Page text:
“I sometimes imagine a dialog with a drowning liberal:
DROWNING LIBERAL: Help! Help!
ME: You seem to be drowning. Here, let me throw you this life preserver.
DL: No! How do I know that life preserver is viable? It might dissolve on contact with salt water! I won’t grab it unless I see twenty million other people use it first!
ME: Well, that’s up to you. But I have to say that no matter what, I think it’d be better than what you’re holding on to now.
DL: You mean this anchor?
ME: Yeah, that.
DL: Well, it’s very easy to say that, but how can I be sure? That life preserver may never have been tested in the water, whereas this anchor is obviously a viable seafaring device! Sure, in some ideal world the life preserver might be better, but this anchor is serving its intended purpose in the actual ocean right now! And furthermore
“You might be tempted to feel sorry for poor DL, but don’t worry—there are millions more exactly like him.”
But, of course, the life preserver really does dissolve. Ballot access rules, debate rules, corporate media policies, unverifiable elections, and a legalized system of bribery and patronage make it very difficult for a new party or an independent candidate to compete without first finding their way into the arms of the same corrupting forces that have possessed the Democratic and Republican parties. And if we could create clean financing, useful media, verifiable vote-counting, and fair access for candidates, it would go a long way toward fixing the Democratic and Republican parties. It would also make it possible for the Green party and other parties to compete. But it would, in the same way, also make it possible for independent party-free candidates to compete.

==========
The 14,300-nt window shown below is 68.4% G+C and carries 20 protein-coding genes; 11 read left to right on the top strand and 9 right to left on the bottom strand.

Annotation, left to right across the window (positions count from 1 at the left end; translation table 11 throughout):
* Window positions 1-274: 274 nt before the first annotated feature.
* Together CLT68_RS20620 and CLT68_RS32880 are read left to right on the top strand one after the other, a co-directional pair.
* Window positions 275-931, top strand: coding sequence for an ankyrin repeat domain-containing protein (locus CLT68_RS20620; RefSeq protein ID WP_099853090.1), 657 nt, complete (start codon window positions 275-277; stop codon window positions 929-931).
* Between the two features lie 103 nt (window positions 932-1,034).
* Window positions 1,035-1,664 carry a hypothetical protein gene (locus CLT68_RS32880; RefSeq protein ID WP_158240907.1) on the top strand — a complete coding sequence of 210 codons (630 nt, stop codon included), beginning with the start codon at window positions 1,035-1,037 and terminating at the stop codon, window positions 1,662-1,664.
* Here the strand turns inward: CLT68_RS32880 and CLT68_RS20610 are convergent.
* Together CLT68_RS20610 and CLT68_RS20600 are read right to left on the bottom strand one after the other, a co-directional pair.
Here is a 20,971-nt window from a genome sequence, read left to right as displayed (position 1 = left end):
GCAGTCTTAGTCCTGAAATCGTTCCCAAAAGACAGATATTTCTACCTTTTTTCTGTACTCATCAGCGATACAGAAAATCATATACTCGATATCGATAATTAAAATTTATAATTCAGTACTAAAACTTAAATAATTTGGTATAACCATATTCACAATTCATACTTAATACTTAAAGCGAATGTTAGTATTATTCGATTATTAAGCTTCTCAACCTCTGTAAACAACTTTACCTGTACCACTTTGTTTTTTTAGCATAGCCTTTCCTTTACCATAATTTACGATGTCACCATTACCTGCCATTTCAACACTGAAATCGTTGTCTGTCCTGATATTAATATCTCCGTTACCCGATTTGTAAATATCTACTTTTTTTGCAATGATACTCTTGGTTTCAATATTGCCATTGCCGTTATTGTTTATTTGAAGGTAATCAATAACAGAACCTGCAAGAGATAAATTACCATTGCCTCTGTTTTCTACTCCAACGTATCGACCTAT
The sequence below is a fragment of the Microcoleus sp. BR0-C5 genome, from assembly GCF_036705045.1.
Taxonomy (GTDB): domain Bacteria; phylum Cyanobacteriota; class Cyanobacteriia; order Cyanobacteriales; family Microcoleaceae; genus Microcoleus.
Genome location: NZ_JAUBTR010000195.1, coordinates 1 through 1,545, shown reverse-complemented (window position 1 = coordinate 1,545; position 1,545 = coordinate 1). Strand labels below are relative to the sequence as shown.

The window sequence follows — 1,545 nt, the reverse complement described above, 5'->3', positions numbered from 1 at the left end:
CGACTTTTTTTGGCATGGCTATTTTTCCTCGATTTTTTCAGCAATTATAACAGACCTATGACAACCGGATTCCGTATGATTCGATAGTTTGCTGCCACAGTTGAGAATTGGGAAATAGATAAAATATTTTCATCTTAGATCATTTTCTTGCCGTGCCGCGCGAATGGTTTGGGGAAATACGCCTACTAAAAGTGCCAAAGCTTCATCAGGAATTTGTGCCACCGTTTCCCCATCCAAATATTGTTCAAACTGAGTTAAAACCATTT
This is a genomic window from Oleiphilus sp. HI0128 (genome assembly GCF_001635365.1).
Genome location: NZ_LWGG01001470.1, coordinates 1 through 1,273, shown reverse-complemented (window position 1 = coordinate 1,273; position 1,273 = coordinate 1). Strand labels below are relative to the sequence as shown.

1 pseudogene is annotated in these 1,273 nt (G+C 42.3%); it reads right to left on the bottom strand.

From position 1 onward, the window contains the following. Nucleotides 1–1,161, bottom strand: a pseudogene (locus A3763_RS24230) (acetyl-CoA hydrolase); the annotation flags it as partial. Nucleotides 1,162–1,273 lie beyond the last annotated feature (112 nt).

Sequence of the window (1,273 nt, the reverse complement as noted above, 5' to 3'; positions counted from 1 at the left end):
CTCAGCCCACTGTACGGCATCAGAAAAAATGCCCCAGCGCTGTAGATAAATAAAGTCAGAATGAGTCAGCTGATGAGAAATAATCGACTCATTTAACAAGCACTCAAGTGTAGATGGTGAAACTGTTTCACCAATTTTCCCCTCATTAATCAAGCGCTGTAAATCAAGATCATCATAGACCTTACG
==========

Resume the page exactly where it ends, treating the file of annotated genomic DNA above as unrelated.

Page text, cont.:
The winner-take-all design of our elections, and our election of an executive independently from the legislature, nonetheless, encourage either the dominance of two parties or the abandonment of parties altogether. Having shifted almost all power to the president, it is hard to imagine a Congress made up of three or four or 17 parties that was capable of any action at all. Each party would simply advertise its agenda and refuse to back that of whichever party currently owned the White House. And if we succeed in restoring power to Congress, why should we think that negotiations among the leaders of three or more parties will produce a better result than negotiations among hundreds of independents whose constituents expect them to get things done?